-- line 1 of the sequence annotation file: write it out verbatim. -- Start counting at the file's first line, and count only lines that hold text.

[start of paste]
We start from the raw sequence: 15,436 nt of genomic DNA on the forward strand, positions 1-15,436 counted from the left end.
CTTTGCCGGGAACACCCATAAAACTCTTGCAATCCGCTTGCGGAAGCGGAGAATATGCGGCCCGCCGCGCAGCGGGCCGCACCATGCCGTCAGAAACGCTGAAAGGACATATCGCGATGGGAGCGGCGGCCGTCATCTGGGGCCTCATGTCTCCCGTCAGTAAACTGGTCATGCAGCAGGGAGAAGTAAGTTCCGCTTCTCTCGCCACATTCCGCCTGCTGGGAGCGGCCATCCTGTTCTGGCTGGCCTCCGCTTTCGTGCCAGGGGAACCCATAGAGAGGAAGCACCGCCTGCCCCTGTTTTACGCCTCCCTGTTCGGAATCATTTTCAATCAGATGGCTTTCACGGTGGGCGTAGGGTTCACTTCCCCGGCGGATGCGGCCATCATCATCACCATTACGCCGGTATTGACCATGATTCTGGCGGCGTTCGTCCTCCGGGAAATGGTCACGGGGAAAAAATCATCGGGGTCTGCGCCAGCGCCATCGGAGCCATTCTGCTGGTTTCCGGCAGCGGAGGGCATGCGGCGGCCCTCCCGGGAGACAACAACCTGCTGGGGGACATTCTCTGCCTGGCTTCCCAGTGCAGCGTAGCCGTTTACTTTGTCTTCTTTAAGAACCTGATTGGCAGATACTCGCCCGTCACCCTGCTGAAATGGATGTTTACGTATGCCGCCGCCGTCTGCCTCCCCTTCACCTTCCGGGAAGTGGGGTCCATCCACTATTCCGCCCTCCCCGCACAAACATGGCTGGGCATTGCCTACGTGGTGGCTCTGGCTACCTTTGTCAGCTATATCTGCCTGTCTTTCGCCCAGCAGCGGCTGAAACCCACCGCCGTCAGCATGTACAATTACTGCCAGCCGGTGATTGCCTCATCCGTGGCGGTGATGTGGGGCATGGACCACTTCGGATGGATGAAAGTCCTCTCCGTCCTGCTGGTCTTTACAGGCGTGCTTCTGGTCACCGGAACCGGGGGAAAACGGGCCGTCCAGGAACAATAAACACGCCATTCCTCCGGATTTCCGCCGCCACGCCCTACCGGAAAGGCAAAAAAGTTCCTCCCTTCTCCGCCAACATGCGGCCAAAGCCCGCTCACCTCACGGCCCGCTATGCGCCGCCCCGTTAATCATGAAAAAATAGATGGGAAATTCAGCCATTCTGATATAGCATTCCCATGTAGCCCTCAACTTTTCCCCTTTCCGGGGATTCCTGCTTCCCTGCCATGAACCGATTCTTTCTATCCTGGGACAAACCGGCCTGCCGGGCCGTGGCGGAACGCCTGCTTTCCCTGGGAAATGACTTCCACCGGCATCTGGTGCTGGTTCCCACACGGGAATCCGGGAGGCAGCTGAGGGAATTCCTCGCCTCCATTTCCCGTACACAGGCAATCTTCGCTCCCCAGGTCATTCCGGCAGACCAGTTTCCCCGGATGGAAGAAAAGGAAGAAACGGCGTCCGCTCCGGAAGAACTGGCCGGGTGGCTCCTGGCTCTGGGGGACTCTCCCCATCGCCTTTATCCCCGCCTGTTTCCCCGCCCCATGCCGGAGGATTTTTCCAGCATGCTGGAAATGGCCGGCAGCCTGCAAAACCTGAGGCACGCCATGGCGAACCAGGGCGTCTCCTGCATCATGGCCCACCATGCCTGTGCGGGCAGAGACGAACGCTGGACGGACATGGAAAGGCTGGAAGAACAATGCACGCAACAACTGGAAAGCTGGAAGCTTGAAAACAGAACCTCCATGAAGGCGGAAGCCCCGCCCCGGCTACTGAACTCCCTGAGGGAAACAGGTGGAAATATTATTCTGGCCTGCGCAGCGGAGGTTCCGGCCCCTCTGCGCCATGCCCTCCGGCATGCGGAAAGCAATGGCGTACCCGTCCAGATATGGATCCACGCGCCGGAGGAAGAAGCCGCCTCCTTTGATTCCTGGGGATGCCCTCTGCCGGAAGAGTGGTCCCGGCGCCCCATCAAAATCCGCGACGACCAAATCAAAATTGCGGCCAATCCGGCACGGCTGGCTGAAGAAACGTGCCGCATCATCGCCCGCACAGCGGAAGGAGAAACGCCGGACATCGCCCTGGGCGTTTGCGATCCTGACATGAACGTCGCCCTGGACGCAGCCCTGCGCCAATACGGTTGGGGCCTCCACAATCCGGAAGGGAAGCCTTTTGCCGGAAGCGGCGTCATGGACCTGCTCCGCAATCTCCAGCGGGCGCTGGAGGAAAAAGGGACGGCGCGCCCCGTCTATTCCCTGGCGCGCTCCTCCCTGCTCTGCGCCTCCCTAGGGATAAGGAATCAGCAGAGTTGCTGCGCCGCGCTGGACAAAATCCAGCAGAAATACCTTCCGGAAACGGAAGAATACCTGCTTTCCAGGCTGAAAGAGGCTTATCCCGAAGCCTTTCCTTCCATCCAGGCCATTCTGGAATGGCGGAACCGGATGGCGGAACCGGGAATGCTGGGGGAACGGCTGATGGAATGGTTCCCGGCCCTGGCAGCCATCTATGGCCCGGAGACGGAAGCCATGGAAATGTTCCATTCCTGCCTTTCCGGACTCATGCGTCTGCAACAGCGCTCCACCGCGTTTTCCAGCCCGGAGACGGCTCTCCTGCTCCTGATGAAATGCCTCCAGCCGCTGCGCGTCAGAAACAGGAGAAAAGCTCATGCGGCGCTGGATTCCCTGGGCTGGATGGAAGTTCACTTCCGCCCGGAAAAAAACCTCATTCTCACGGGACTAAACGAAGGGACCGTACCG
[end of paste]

We start from the raw sequence: 15,436 nt of genomic DNA on the forward strand, positions 1-15,436 counted from the left end.